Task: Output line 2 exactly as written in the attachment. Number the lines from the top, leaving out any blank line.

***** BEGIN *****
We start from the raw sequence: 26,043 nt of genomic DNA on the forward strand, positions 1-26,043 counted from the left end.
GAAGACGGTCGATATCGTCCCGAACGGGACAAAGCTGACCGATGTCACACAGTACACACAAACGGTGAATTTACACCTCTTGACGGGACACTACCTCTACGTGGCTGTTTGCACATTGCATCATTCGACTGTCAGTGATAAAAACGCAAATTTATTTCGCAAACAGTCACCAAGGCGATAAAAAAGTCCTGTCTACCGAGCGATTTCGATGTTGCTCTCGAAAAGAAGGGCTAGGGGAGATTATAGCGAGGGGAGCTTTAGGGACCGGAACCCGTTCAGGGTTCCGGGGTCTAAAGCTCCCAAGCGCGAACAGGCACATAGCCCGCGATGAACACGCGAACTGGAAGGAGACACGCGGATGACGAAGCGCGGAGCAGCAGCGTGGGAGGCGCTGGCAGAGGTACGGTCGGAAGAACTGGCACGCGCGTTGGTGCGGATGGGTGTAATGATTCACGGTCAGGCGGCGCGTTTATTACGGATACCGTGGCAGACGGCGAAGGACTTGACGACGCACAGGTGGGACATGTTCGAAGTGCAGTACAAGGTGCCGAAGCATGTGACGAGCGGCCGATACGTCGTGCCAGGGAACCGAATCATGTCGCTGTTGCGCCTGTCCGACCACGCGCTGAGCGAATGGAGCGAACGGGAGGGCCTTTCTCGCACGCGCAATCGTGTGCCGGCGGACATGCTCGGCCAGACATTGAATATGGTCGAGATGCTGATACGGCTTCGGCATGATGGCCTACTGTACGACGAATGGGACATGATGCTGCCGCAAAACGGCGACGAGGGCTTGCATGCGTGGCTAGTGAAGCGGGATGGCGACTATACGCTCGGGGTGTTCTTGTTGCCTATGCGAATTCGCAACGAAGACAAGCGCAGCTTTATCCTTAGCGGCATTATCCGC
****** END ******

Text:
GAAGACGGTCGATATCGTCCCGAACGGGACAAAGCTGACCGATGTCACACAGTACACACAAACGGTGAATTTACACCTCTTGACGGGACACTACCTCTACGTGGCTGTTTGCACATTGCATCATTCGACTGTCAGTGATAAAAACGCAAATTTATTTCGCAAACAGTCACCAAGGCGATAAAAAAGTCCTGTCTACCGAGCGATTTCGATGTTGCTCTCGAAAAGAAGGGCTAGGGGAGATTATAGCGAGGGGAGCTTTAGGGACCGGAACCCGTTCAGGGTTCCGGGGTCTAAAGCTCCCAAGCGCGAACAGGCACATAGCCCGCGATGAACACGCGAACTGGAAGGAGACACGCGGATGACGAAGCGCGGAGCAGCAGCGTGGGAGGCGCTGGCAGAGGTACGGTCGGAAGAACTGGCACGCGCGTTGGTGCGGATGGGTGTAATGATTCACGGTCAGGCGGCGCGTTTATTACGGATACCGTGGCAGACGGCGAAGGACTTGACGACGCACAGGTGGGACATGTTCGAAGTGCAGTACAAGGTGCCGAAGCATGTGACGAGCGGCCGATACGTCGTGCCAGGGAACCGAATCATGTCGCTGTTGCGCCTGTCCGACCACGCGCTGAGCGAATGGAGCGAACGGGAGGGCCTTTCTCGCACGCGCAATCGTGTGCCGGCGGACATGCTCGGCCAGACATTGAATATGGTCGAGATGCTGATACGGCTTCGGCATGATGGCCTACTGTACGACGAATGGGACATGATGCTGCCGCAAAACGGCGACGAGGGCTTGCATGCGTGGCTAGTGAAGCGGGATGGCGACTATACGCTCGGGGTGTTCTTGTTGCCTATGCGAATTCGCAACGAAGACAAGCGCAGCTTTATCCTTAGCGGCATTATCCGC